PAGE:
Through May, there has only been sporadic sun amid rain, wind and even severe storms. But after weathering the last week of May, temperatures will rise over the weekend.
On Tuesday, heavy rain flooded the streets of Dortmund, hail storms hit nearby Bochum and rain poured down on much of the west and southwest, with the downpour not predicted to let up until Wednesday evening.
The northern parts of the country were warmer, but still cloudy, with temperatures not exceeding 20C.
But from Wednesday onwards, the mercury will head upwards. On Thursday, the public holiday of Himmelfahrt (Ascension Day), the German Weather Service (DWD) predicted clouds and slight rain in the west and northwest, warm temperatures of up to 24C in the east, and rainy temperatures not exceeding 17C degrees in the south.
Flooding in Dortmund on Tuesday. Photo: DPA
Am Donnerstag ist Himmelfahrt, ein Feiertag mitten in der Woche. Für die Ausflugsplanung wurde im heutigen Thema des Tages das Wetter für Donnerstag näher beleuchtet./V
Einen Überblick liefert auch die folgende Grafik: pic.twitter.com/EwfzbI2E4V
— DWD (@DWD_presse) May 28, 2019
Yet as the weekend edges closer, the temperatures will begin to rise. A draft of warm air from the Mediterranean is coming to Germany, causing temperatures to spike significantly, according to DWD.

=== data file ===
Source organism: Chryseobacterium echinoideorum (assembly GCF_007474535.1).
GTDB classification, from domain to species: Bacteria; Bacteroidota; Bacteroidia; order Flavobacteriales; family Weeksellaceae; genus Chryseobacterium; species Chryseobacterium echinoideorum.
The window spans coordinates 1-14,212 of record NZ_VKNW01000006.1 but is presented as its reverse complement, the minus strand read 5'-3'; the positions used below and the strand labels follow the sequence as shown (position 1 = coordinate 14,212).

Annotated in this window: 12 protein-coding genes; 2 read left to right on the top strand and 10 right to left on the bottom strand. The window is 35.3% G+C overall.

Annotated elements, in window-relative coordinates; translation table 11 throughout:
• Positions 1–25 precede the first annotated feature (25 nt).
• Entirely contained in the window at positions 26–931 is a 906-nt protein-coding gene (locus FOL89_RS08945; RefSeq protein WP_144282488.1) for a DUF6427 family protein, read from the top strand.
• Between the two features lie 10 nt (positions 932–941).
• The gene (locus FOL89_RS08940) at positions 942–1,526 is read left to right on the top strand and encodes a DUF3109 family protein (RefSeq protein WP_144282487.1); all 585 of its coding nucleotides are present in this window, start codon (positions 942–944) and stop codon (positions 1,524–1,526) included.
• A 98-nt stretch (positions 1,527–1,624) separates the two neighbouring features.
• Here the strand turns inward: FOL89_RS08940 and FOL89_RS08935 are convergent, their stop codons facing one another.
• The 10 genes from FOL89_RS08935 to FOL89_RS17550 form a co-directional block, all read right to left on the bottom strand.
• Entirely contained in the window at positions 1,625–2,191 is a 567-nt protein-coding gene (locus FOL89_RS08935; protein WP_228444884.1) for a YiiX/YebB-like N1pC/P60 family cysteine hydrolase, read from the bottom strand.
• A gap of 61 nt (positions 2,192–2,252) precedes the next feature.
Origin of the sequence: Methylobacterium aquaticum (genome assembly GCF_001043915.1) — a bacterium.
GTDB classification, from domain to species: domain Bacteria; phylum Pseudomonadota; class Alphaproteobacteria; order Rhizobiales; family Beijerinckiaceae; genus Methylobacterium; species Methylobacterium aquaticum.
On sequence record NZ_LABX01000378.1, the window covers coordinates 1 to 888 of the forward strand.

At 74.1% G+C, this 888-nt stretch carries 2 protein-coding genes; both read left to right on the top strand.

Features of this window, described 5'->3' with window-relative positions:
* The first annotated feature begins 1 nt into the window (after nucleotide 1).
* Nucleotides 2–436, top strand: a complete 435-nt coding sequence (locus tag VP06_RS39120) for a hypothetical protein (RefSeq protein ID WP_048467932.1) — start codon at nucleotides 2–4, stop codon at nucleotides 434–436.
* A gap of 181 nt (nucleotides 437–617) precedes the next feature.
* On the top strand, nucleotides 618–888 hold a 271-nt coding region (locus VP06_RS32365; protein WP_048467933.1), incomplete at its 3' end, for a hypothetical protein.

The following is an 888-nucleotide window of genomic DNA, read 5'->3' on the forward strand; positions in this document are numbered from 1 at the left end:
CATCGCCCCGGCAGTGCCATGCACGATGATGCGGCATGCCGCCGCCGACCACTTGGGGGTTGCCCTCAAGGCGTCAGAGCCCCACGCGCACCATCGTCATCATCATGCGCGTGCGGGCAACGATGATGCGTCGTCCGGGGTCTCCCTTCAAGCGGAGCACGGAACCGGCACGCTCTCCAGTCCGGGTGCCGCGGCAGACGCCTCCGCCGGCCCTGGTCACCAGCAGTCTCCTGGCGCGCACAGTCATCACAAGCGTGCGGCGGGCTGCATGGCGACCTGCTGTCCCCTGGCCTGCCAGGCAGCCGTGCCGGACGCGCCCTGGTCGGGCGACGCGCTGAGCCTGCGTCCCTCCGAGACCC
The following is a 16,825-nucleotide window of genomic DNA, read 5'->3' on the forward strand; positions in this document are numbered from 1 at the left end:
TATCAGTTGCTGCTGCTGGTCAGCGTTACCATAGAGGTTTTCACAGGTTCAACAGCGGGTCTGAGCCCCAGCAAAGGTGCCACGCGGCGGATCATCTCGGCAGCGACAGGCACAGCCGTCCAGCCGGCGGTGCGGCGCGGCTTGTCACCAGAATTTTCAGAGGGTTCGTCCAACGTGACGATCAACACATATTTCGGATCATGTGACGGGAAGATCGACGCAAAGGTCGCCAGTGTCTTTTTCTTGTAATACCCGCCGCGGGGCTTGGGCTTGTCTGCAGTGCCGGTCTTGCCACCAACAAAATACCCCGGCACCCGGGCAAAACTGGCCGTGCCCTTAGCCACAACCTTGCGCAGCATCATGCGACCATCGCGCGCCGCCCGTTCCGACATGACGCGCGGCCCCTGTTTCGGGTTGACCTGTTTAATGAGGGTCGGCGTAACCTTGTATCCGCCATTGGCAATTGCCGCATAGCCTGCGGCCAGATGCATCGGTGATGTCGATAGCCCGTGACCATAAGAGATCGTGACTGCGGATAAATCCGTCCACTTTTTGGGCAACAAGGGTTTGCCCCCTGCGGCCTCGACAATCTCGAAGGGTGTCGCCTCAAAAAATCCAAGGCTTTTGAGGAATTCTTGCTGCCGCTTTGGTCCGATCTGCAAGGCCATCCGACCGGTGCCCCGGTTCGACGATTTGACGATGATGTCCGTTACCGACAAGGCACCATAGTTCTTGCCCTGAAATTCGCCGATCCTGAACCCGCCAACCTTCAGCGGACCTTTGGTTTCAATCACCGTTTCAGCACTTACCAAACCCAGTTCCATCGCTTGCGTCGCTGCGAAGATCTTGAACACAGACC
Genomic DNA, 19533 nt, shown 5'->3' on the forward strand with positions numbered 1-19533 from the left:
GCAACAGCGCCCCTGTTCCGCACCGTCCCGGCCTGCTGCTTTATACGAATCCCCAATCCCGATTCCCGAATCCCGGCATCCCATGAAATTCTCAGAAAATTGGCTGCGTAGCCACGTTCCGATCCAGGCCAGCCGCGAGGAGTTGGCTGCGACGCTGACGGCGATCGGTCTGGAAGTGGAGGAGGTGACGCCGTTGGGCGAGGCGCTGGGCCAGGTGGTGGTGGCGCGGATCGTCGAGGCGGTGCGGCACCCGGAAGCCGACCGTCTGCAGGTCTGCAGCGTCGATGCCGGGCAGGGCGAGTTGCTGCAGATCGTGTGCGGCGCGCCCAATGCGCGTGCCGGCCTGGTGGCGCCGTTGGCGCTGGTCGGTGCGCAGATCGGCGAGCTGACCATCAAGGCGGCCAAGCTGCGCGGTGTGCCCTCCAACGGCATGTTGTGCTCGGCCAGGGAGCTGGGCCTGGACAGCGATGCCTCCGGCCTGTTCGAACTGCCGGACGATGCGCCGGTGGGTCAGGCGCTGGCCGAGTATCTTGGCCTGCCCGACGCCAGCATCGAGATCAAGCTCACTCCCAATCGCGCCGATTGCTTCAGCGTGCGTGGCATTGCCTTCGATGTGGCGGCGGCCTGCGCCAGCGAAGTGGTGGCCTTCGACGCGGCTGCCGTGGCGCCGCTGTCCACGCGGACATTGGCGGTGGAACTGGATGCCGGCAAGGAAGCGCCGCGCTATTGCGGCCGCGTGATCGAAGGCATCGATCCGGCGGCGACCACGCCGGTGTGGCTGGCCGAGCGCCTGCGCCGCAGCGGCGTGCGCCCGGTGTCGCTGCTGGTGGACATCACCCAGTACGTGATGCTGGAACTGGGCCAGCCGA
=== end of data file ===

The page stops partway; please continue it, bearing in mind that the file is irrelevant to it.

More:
By Sunday, summer temperatures upwards of 25C will be reached around most of the country, with the Mercury expected to hover just below 20C at the windy Baltic Sea.
Reaching the 30C mark
That’s only the beginning of a wave of warmth, report meteorologists, as temperatures are expected to increase even more in the coming week.
By Wednesday, the 30C mark will be reached or exceeded in many regions, including in notoriously windy northern Germany. Throughout the country, temperatures are predicted to stay in at least the high 20s C during the first week of June.
The heat wave could last one to two weeks, also bringing with it heavy summer thunderstorms.
Meteorologists at the German Weather Service (DWD) are warning that the temperatures could become even more extreme in Germany than the summer of 2018, the warmest year on record.
Parts of Germany were met with severe drought – drying up rivers and affecting agriculture – and generating quickly-spreading forest fires.